Explainer: how does the immune system learn? - Deepstash
Explainer: how does the immune system learn?

Explainer: how does the immune system learn?


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Explainer: how does the immune system learn?

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The immune system does an outstanding job most of the time. To provide such excellent protection against bacteria, viruses, parasites, and fungi, our immune system must continuously learn.


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Innate immunity cells quickly respond to invaders and can deal with over 90% of infections.
These cells recognize invaders by looking for broadly shared patterns, such as common molecules on the surface of most bacteria.


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When the innate response fails to deal with an invasion, the adaptive immunity takes over. The adaptive cell looks for a specific pattern. It could be a particular protein on the surface of a virus or bacteria.

There are millions of adaptive immune cells, each to recognize a different pattern. When they recognize an invader, they multiply to form an army to kill it. This process can take a week when a new invader infects us. After the invader is removed, the adaptive cells that recognized it are kept as specialized memory cells.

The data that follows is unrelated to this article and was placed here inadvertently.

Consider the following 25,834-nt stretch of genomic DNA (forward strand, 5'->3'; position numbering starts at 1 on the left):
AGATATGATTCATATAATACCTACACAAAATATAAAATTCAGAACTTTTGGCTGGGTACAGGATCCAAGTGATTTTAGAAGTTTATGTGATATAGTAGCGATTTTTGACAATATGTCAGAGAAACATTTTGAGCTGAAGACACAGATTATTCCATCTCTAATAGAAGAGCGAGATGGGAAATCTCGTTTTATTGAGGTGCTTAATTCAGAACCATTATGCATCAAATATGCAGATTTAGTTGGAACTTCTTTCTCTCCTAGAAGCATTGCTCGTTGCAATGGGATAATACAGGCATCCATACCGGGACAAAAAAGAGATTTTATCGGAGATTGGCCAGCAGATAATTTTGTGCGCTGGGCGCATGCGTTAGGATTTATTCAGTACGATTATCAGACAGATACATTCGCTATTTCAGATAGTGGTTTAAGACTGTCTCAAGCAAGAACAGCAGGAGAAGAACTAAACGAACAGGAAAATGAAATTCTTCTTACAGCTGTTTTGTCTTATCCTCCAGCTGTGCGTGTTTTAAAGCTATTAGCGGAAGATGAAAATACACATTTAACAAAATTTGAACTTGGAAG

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Innate immune cells are changed by previous infections or vaccination through trained immunity.

Because innate learning changes innate immune cells, infection by one invader can change how the immune system deals with a completely different invader.


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Studies suggest the immune learning is strongly affected by environmental factors, like diet, lifestyle, surroundings, and previous infections.

But this provides hope that we can improve immunity and reduce disease through environmental factors.


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